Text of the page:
Sovereignty – the ability to defend their “I”. This is a separate personality trait that is associated with self-esteem. Scientists have studied how the presence of siblings affects children’s sovereignty.
The order in which children are born affects their development as well as their ability to protect their personal boundaries. The first experiment involved 108 boys and girls from two to ten years. Among them, 35 children were only children, 33 – firstborns, and 40 – someone’s younger siblings.
The children played and built a house for themselves, in which various situations were later played out. The research was aimed at violating the personal space of children: guests came, criticized children’s drawings, or simply tried to change the usual order. Psychologists took into account how flexible and perceptive children are and whether they ask for help from adults.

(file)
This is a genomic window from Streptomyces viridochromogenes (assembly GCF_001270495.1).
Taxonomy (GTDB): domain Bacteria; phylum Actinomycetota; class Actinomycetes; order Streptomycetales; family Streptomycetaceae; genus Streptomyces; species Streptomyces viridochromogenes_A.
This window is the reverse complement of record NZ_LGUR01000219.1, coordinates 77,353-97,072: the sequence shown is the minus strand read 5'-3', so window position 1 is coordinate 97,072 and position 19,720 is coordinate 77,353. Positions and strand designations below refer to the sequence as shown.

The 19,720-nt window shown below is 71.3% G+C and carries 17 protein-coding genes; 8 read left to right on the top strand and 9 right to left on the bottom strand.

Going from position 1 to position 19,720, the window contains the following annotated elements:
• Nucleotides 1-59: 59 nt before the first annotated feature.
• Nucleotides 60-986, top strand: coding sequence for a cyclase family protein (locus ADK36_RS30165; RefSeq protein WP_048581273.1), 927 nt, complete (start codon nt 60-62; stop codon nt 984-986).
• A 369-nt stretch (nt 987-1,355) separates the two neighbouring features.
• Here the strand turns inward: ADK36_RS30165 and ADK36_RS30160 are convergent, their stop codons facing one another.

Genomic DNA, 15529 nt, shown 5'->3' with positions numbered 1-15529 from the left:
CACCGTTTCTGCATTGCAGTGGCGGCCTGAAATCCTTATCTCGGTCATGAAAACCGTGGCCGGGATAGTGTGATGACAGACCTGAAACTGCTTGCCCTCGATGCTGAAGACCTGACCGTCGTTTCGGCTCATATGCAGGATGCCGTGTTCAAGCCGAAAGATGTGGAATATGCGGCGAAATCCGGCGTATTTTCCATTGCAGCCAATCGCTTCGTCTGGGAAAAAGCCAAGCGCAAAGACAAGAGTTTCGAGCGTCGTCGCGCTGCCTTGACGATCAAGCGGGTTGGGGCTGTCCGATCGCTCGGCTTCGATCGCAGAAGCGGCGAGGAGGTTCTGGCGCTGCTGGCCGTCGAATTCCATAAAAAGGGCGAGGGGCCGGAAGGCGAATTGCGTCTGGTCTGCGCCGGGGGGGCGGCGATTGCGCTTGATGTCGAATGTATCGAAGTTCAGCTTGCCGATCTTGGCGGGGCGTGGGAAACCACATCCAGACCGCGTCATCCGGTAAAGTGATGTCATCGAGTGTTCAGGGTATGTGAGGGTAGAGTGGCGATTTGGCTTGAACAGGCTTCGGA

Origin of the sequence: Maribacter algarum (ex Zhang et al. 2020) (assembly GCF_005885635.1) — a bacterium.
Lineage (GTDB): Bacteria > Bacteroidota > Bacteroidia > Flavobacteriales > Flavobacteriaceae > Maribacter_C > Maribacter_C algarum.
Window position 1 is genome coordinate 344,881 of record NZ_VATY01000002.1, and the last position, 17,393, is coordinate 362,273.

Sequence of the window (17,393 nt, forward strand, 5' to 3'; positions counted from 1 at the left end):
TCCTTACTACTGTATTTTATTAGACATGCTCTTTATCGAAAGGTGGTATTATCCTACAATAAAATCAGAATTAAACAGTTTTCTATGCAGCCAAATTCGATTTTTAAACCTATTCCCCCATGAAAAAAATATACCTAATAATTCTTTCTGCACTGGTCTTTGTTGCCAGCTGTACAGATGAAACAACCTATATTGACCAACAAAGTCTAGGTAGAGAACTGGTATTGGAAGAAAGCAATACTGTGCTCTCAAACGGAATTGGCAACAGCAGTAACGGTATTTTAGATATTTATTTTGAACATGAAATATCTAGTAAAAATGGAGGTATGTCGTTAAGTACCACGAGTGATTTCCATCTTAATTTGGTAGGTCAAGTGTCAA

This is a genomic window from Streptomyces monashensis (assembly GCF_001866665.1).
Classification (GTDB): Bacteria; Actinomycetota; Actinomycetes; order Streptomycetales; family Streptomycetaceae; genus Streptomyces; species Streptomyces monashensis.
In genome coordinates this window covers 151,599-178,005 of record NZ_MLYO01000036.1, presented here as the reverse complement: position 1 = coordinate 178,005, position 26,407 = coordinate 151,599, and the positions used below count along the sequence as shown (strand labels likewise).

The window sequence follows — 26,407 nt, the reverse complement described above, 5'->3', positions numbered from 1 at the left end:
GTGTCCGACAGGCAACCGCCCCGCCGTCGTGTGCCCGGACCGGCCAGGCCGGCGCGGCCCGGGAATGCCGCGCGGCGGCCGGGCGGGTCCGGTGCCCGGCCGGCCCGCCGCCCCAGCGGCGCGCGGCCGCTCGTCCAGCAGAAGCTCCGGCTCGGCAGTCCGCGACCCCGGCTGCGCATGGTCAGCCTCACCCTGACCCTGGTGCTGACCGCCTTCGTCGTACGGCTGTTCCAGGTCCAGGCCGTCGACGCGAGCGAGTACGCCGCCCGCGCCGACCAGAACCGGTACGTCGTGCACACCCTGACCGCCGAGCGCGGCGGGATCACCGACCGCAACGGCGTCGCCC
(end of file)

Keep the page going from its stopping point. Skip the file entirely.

Those who were the only ones in the family better understood the existence of borders. Instead, older siblings were more likely to get lost in difficult situations and call for help from adults. The researchers also noted that “lonely” children and other children are much more relaxed and more actively oppose themselves to others. First-borns, on the other hand, try to adapt to external rules.
Another experiment involved 187 students (131 girls and 56 boys) aged 17 to 18 years. Among them, 148 people had siblings, 85 were firstborns, 48 - second, 10 – thirds, and 5 – fourth. Participants in the experiment filled out a form with 67 questions. It turns out that with age, the character no longer depends on the number of children in the family. However, psychologists have found some differences – at a young age, younger sisters and older brothers have stronger boundaries.